Sphalerite is made up of zinc and sulfur, and sometimes it has traces of other elements like iron or cadmium, which can change its color.

The way sphalerite forms is pretty interesting. It usually happens in areas where there are hot fluids deep under the Earth’s surface. These fluids dissolve minerals and carry them through the rocks.

When the fluid cools down or reacts with other chemicals, sphalerite can start to grow. It often shows up with other minerals like galena, which is a lead ore, or with minerals that contain copper.

Sphalerite is the main source of zinc, which is super important for making things like galvanized steel to protect against rust, brass for musical instruments, and even the zinc oxide used in sunscreen.

Plus, because sphalerite can be so shiny and pretty, it’s sometimes cut into gemstones for jewelry.

Where you can find sphalerite in Wisconsin

  • Hazel Green, Lafayette County
  • Morris Pit, Green Lake, Green Lake County
  • Racine, Racine County

The Gemstones Found In Wisconsin

From the bright green of prehnite to the subtle glow of adularia, Wisconsin offers a palette of gemstones for those who seek them. Give into the different gems you can find in the state;


rough white adularia crustals
Adularia provided by MineralsPoint

Adularia is a type of feldspar that has a special charm, and it’s one of the many gemstones found in Wisconsin. This mineral has a pearly sheen and can range in color from colorless to a soft shade of white or even light blue.

It’s often found in areas where the rocks have been altered by heat and pressure, a process geologists call metamorphism.

The heat and pressure change the structure of the rocks, and as the conditions start to cool down and stabilize, adularia begins to form in the cracks and spaces where the rocks have been broken apart.

What’s really cool about adularia is the effect called adularescence, which makes the stone seem to glow from within with a moon-like light. This happens because of the way the mineral’s internal structure scatters the light that enters it.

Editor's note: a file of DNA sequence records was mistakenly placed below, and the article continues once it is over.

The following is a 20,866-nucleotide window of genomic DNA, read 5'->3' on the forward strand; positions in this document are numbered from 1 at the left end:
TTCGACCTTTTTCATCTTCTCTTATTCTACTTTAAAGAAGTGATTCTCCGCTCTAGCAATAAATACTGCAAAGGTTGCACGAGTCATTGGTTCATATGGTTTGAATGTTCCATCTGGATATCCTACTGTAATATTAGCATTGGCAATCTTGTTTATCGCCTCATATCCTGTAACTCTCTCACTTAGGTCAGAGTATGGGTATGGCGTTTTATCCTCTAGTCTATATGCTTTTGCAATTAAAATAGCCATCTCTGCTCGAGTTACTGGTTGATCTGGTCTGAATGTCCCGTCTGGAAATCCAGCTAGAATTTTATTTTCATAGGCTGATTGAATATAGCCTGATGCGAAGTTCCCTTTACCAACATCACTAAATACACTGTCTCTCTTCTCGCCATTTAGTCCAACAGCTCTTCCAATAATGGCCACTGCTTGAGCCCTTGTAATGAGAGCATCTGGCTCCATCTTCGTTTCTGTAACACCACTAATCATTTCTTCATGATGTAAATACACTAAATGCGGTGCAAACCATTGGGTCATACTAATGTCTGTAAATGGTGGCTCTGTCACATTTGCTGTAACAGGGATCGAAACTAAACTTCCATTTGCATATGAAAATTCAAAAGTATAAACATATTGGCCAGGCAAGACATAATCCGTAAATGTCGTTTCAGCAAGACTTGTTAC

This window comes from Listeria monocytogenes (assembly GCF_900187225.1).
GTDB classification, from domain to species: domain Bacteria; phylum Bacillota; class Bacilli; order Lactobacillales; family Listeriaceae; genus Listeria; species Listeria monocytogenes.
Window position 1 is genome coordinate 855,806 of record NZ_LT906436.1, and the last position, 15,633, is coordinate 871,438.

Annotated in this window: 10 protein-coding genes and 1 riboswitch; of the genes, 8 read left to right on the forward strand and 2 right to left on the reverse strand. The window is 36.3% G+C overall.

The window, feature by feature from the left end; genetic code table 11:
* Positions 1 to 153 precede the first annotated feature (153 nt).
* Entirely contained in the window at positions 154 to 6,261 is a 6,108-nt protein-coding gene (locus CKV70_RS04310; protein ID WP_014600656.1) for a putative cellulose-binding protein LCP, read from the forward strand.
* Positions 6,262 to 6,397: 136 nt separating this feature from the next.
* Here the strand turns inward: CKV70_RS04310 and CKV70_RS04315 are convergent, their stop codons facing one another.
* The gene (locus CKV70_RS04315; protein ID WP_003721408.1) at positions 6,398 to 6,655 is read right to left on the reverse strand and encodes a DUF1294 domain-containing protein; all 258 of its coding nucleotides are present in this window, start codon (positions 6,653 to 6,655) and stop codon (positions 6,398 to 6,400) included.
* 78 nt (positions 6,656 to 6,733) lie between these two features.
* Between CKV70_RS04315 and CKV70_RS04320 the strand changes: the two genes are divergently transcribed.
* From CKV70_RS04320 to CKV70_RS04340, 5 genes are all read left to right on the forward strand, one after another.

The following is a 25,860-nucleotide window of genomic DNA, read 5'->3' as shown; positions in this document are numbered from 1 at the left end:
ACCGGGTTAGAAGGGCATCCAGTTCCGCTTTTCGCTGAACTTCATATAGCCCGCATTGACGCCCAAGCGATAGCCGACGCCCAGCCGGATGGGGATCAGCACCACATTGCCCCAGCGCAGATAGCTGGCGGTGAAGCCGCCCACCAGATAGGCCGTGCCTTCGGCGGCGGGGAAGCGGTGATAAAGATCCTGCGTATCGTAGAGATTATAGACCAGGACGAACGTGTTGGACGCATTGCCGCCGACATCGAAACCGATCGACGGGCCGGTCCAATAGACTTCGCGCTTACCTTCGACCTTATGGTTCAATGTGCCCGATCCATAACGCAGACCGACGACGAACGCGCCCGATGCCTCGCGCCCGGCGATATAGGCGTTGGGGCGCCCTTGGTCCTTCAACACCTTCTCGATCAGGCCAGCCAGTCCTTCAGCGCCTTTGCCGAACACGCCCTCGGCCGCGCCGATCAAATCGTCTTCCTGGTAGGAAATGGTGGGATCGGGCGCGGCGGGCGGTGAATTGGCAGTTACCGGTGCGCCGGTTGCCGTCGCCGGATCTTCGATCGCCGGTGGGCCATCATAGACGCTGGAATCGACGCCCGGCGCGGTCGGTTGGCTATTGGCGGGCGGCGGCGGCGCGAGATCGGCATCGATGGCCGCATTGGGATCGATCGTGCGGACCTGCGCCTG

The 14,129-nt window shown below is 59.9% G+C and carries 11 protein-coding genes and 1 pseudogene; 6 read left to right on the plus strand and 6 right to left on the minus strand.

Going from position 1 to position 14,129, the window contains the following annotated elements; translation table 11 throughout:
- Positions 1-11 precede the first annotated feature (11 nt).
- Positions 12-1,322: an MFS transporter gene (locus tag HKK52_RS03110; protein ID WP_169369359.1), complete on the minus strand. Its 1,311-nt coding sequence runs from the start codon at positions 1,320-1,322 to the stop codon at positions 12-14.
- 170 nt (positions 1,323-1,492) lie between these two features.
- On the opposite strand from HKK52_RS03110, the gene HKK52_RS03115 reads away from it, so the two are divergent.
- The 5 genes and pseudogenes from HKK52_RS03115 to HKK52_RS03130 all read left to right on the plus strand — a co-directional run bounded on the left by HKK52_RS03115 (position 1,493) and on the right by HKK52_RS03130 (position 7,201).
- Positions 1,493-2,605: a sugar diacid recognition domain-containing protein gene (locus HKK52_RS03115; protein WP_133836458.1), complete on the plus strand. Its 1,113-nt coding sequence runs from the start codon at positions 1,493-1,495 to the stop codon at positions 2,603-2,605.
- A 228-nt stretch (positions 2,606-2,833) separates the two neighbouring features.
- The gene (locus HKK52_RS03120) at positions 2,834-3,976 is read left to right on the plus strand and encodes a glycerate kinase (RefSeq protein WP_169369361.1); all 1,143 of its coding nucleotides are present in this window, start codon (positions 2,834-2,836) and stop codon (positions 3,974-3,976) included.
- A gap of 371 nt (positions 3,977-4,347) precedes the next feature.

People value adularia for this unique glow. It’s often used in jewelry to create pieces that have a gentle and eye-catching sparkle.

Adularia can also be a collector’s delight because of its association with the moon and its gentle appearance, which makes it quite different from more flashy gemstones.

Where you can find adularia in Wisconsin

  • Johnson Materials Co. Quarry, Douglas County
  • Dresser Trap Rock Quarry, Polk County


rough green aventurine
Aventurine provided by TNTMineCo

Aventurine is a kind of quartz that really catches the eye, thanks to its sparkly appearance. It’s usually green, but it can also come in orange, brown, yellow, blue, or gray.

The sparkle of aventurine comes from tiny pieces of other minerals, like feldspar or mica, that get mixed in while the quartz is forming. These little bits reflect light, giving aventurine a glittery look that’s really special.

The way aventurine is formed is part of what makes it so interesting. It starts out when molten rock, called magma, cools down and starts to harden. If the conditions are just right, quartz begins to crystallize from this cooling magma.

As it crystallizes, other minerals can become trapped inside, and these are what give aventurine its shimmer.

Aventurine can be used in jewelry and decorative objects. The stone is fairly hard, so it can be cut into various shapes and polished to a bright shine, making it perfect for necklaces, bracelets, and rings.

Where you can find aventurine in Wisconsin

  • Veedum Quarries, Wood County


pale blue celestine crystals
Celestine provided by EthixCrystalCo

Celestine, also known as celestite, is a mineral that’s as cool as its name, showing up in the rocks of Wisconsin with its soft blue glow. This mineral is made up of strontium sulfate, and it forms crystals that can be quite large and striking.

It forms in a variety of ways, often when mineral-rich waters seep into rock formations and start to evaporate.

As the water goes away, celestine has the chance to crystallize. This can happen in sedimentary rocks like limestone or gypsum.

Sometimes, it’s found in the cracks of rocks, where it grows in beautiful clusters that are a sight to behold.

Celestine is used to make certain kinds of metal strontium, which goes into making fireworks and in the medical field for imaging.

But beyond its practical uses, celestine is a favorite among mineral collectors because of its beauty. Its pale blue crystals can be cut and polished for jewelry, or just displayed as they are, adding a touch of sky-blue calm to any room.

Where you can find celestine in Wisconsin


rough purple lepidolite crystal
Lepidolite provided by Weinrich Minerals

Lepidolite is a mineral that stands out because of its rich lilac or rose-violet color. It’s a kind of mica, which is a group of minerals known for their ability to split into flat sheets.